• Health insurance information
  • Insurance policy number
  • Taxpayer ID

The term “confidential data” does not include name, phone number, address, email address, desired loan amount, stated purpose of the loan, borrower’s self-reported estimated credit score or income, and other information that is knowingly made publicly available by a prospective borrower.


While existing law prohibits a finance lender, broker, or mortgage loan originator licensee from paying any fee or other compensation to an individual for undertaking an activity related to a loan that requires a license, the new law expands that prohibition.

The new bill would now prohibit a finance lender from compensating a person for any of the acts listed above unless the compensation is in connection to a referral of a borrower when specific conditions are met.  Namely, the law would prohibit an unlicensed person who receives compensation from collecting a prospective borrower’s private information, unless that person first obtains express consent, and would require that person to provide written disclosure information to a prospective borrower before making a referral.  The disclosure must show the method of compensation to the licensed broker, even if it is presented by an unlicensed affiliate.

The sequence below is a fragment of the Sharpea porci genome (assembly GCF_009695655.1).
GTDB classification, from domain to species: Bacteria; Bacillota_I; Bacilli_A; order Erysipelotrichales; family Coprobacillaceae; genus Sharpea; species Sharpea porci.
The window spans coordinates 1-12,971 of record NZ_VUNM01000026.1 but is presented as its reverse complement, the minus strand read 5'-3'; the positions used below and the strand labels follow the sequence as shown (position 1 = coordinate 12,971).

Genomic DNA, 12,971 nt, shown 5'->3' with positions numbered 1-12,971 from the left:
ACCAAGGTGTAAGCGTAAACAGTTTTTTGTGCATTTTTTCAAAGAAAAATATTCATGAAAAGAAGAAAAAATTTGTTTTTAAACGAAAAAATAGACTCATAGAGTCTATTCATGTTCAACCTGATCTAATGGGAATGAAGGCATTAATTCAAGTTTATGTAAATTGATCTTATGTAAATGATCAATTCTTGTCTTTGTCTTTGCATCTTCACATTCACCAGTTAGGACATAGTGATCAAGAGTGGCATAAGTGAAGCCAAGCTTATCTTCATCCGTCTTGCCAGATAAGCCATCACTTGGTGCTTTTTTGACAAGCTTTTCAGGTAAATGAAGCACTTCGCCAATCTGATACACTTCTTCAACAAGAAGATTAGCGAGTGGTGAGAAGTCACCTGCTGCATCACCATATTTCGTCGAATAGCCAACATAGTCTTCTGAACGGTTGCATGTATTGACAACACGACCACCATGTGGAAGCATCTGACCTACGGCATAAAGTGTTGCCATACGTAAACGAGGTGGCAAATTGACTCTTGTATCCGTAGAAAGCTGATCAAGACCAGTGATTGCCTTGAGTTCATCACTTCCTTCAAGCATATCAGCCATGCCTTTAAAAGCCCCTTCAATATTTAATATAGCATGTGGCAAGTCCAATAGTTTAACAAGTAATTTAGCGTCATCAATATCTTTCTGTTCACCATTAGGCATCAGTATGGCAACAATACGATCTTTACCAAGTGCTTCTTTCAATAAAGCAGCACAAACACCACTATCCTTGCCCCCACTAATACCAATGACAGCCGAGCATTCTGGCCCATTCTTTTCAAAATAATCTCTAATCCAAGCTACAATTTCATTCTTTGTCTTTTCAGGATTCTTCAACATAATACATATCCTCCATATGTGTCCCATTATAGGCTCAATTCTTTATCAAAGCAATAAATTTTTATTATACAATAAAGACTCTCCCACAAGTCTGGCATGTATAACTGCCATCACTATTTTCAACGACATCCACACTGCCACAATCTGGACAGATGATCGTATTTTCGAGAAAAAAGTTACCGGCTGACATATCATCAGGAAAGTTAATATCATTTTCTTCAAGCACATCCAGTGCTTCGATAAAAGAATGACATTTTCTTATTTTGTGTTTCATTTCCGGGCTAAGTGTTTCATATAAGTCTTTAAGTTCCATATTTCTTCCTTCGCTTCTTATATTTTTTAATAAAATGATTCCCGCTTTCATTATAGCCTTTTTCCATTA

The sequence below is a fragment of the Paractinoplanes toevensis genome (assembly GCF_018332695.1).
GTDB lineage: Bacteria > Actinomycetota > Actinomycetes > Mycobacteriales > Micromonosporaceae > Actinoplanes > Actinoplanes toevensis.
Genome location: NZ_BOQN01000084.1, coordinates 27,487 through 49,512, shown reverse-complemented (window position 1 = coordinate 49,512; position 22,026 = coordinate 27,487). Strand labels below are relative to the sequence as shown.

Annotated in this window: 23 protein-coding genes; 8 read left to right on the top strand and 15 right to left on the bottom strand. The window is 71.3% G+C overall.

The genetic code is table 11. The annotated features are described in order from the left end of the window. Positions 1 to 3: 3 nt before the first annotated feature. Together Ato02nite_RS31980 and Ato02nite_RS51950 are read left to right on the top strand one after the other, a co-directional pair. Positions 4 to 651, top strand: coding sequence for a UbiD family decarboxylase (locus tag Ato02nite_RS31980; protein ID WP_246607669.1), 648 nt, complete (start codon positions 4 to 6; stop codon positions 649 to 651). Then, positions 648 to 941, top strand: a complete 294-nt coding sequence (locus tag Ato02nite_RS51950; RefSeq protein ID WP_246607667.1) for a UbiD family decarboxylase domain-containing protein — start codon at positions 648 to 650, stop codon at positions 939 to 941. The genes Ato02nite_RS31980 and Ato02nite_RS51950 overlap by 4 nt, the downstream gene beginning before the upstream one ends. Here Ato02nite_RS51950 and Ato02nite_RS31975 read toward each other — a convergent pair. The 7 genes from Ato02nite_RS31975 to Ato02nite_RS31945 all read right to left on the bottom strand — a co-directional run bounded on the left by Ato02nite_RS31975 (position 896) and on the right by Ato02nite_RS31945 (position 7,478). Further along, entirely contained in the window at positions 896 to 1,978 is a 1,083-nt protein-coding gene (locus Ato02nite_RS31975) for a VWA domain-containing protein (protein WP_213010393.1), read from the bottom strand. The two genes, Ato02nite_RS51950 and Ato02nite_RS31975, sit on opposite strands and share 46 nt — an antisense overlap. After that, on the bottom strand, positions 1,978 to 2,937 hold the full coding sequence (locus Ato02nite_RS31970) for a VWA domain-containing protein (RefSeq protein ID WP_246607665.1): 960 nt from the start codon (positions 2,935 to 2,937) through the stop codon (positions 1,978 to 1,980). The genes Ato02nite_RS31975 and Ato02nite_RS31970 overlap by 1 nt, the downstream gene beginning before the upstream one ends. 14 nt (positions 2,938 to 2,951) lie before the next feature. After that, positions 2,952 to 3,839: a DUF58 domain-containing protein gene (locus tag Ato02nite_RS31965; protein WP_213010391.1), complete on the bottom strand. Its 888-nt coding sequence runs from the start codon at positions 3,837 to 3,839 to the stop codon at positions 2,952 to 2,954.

Of more concern, is that the bill would require any broker who compensates an unlicensed individual to create, maintain, and implement policies and procedures to ensure that individual does not engage in activity which violates the California Financial Code, had those acts been committed by a licensee.  These responsibilities partially include: